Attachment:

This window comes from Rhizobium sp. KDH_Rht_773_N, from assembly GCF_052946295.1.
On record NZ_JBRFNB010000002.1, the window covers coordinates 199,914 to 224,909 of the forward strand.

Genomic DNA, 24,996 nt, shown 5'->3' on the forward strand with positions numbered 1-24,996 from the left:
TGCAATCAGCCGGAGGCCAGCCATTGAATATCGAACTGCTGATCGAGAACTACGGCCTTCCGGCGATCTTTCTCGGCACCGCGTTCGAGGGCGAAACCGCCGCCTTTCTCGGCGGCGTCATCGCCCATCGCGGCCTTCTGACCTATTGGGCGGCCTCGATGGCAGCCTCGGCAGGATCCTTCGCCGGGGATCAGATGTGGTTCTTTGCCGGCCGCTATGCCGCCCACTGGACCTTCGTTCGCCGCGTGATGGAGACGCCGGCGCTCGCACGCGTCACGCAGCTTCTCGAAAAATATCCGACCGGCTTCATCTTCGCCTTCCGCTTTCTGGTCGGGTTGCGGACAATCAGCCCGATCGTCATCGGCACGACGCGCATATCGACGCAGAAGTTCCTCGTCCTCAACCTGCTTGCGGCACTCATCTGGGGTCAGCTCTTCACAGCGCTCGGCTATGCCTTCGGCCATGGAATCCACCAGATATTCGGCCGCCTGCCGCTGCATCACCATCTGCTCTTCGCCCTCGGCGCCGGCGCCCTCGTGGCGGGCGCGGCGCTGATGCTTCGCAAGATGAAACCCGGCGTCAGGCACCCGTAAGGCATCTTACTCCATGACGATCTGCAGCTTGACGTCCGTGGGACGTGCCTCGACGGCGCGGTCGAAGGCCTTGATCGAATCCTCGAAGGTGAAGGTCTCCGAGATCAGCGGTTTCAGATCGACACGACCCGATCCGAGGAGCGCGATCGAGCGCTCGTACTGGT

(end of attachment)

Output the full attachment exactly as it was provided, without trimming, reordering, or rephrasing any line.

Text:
This window comes from Rhizobium sp. KDH_Rht_773_N, from assembly GCF_052946295.1.
On record NZ_JBRFNB010000002.1, the window covers coordinates 199,914 to 224,909 of the forward strand.

Genomic DNA, 24,996 nt, shown 5'->3' on the forward strand with positions numbered 1-24,996 from the left:
TGCAATCAGCCGGAGGCCAGCCATTGAATATCGAACTGCTGATCGAGAACTACGGCCTTCCGGCGATCTTTCTCGGCACCGCGTTCGAGGGCGAAACCGCCGCCTTTCTCGGCGGCGTCATCGCCCATCGCGGCCTTCTGACCTATTGGGCGGCCTCGATGGCAGCCTCGGCAGGATCCTTCGCCGGGGATCAGATGTGGTTCTTTGCCGGCCGCTATGCCGCCCACTGGACCTTCGTTCGCCGCGTGATGGAGACGCCGGCGCTCGCACGCGTCACGCAGCTTCTCGAAAAATATCCGACCGGCTTCATCTTCGCCTTCCGCTTTCTGGTCGGGTTGCGGACAATCAGCCCGATCGTCATCGGCACGACGCGCATATCGACGCAGAAGTTCCTCGTCCTCAACCTGCTTGCGGCACTCATCTGGGGTCAGCTCTTCACAGCGCTCGGCTATGCCTTCGGCCATGGAATCCACCAGATATTCGGCCGCCTGCCGCTGCATCACCATCTGCTCTTCGCCCTCGGCGCCGGCGCCCTCGTGGCGGGCGCGGCGCTGATGCTTCGCAAGATGAAACCCGGCGTCAGGCACCCGTAAGGCATCTTACTCCATGACGATCTGCAGCTTGACGTCCGTGGGACGTGCCTCGACGGCGCGGTCGAAGGCCTTGATCGAATCCTCGAAGGTGAAGGTCTCCGAGATCAGCGGTTTCAGATCGACACGACCCGATCCGAGGAGCGCGATCGAGCGCTCGTACTGGT